Other selective Lp(a)-lowering agents are currently under investigation. They comprise mostly drugs that were originally drafted to lower LDL cholesterol or increase HDL cholesterol. Among them, inhibitors of PCSK-9, CETP, MTP and thyromimetica are worth noting.

8.1. PCSK-9 inhibitors

Recently, it has been published in Circulation that AMG145, the monoclonal antibody against PCSK-9 from Amgen®, at a dose of 105 mg Q2W reduced plasma Lp(a) levels on average by 32% [33]. At this dose, the authors observed a reduction of plasma LDL-C and of apoB by 60% and 50%, respectively. It must be stressed, however, that among the 626 male and female patients, approximately half of them had Lp(a) levels below the median concentration of 43 nmol/L. Although the Lp(a)-lowering effect of AMG-145 correlated significantly with the reduction of LDL-C, patients with low Lp(a) showed a much bigger relative reduction of Lp(a) than patients of the 3rd or 4th Lp(a) quartile. At a dosage of 420 mg, Q4W patients of the 4th quartile did not respond at all with a reduction of Lp(a). According to unconfirmed communications AMG-145 might be registered in the 2nd half of 2015, yet the treatment costs will certainly be significantly higher as compared to that of statin therapy.

In a similar study with SAR236553, the PCSK-9 antibody from Sanofi®, an average reduction of Lp(a) of up to 28.6% was observed [34].We actually consider these trials as pilot studies as they do not address all the questions of the mode of action of PCSK-9 inhibitors on Lp(a). It is well known that these drugs increase the activity of LDL-R, particularly in the liver, and this receptor has a relatively low affinity to Lp(a).

8.2. CETP inhibitors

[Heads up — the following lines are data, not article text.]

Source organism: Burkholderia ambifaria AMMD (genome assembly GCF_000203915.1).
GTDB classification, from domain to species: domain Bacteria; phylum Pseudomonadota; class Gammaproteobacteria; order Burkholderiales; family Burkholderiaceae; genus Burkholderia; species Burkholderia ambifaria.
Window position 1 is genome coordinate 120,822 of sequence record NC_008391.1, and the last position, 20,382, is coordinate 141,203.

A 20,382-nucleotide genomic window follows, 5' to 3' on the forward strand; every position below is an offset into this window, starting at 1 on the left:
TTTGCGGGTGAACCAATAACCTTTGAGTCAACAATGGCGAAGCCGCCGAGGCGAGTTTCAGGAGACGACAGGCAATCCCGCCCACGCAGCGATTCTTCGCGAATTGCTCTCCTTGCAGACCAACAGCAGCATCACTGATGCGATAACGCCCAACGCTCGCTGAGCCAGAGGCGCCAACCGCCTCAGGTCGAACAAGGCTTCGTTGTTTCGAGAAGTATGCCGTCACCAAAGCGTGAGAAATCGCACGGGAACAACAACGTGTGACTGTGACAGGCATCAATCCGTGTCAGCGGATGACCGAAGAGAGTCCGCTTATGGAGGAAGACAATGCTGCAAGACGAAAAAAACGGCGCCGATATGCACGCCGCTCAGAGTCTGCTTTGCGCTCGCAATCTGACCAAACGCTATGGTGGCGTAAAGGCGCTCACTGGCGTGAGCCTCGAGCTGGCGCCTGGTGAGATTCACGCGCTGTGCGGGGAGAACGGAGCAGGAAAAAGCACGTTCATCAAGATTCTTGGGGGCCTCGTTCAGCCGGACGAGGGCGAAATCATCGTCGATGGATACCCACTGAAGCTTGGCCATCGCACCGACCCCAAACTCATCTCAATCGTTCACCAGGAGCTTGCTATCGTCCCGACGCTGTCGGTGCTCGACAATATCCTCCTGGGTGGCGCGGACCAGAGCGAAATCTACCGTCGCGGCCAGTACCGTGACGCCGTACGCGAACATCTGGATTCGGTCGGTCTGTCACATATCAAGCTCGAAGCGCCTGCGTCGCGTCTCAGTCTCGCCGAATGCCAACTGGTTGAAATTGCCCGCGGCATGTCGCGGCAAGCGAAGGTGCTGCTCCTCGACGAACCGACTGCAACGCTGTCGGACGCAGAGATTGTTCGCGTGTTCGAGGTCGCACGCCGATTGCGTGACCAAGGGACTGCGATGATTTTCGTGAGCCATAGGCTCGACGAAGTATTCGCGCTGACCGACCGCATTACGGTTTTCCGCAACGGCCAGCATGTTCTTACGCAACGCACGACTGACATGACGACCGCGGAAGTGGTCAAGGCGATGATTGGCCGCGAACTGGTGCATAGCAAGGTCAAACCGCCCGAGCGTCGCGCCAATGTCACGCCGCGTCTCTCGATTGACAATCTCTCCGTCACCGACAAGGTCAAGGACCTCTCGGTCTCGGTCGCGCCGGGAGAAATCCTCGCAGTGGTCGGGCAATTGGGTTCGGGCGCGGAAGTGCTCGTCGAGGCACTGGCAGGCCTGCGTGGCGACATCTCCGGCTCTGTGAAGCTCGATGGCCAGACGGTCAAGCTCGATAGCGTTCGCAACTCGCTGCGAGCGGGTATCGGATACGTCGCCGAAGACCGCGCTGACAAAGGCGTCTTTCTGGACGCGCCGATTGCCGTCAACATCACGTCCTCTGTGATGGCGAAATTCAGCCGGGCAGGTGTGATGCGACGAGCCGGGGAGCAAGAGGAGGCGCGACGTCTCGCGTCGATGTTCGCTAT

CETP stands for “cholesterol ester exchange/transfer protein.” It catalyzes the exchange of CE and triglycerides between VLDL or LDL and HDL. In fact, many years ago, we published that Lp(a) also serves as a substrate for CETP [35]. On theoretical grounds, CETP inhibitors should be ideal for the treatment of stroke patients that exhibit significantly elevated Lp(a) and reduced HDL levels [36]. The development of drugs containing the CETP inhibitors Torcetrapib and Dalcetrapib has been stopped because of unwanted side effects. Anacetrapib and Evacetrapib, on the other hand, are currently in phase II clinical trials. Concerning Anacetrapib, it was published in several reports that it reduces Lp(a) by up to 25%, yet details of this study are still lacking.

Further medications such as Eprotirome, a thyromimetikum, Lomitapide, an MTP inhibitor from Aegerion, and Mipomersen, an antisense oligonucleotide targeting apoB, all reportedly reduce Lp(a); however, it is rather uncertain that these drugs will ever be admitted for the indication, high Lp(a).

The most promising medication, at the time being, appears to be APO(a)rx, a specific antisense drug from ISIS®. In that respect, it is noteworthy that we published in 2001 that by RNA interference, a 100% inhibition of the expression of ap(a) may be accomplished in transgene apo(a) mice [39]. ISIS®, in fact, claims from a phase I study that in patients with Lp(a) of 10–100 mg/dl, a reduction of up to 90% was reached (http://www.isispharm.com/Pipeline/Therapeutic-Areas/Cardiovascular.htm#ISIS-APOARx). If ISIS ® succeeds in admitting their antisense drug APO(a)rx, we consider this strategy as the most specific and effective in treating hyper-Lp(a).

9. How and when should Lp(a) be measured

Actually, Lp(a) is not measured routinely in clinical laboratories because of the following reasons: (i) there exists no effective treatment regime to lower plasma Lp(a); (ii) the currently available Lp(a) assays are not standardized and results from different laboratories vary considerably (see ref. [16]).

  1. As mentioned above, very effective and partially specific Lp(a) medications are in clinical trials and it is hoped that some of them might soon be on the market. Even if it should take several years before such drugs are admitted, knowledge of the plasma Lp(a) value gives additional important information to judge CHD risk. It has been reported previously that plasma Lp(a) levels stay pretty constant over months and years and may hardly be influenced by diet and living conditions. Systematic studies within single individuals, however, revealed quite large fluctuations. Patients with elevated or borderline Lp(a) values therefore should be assayed for Lp(a) at several occasions.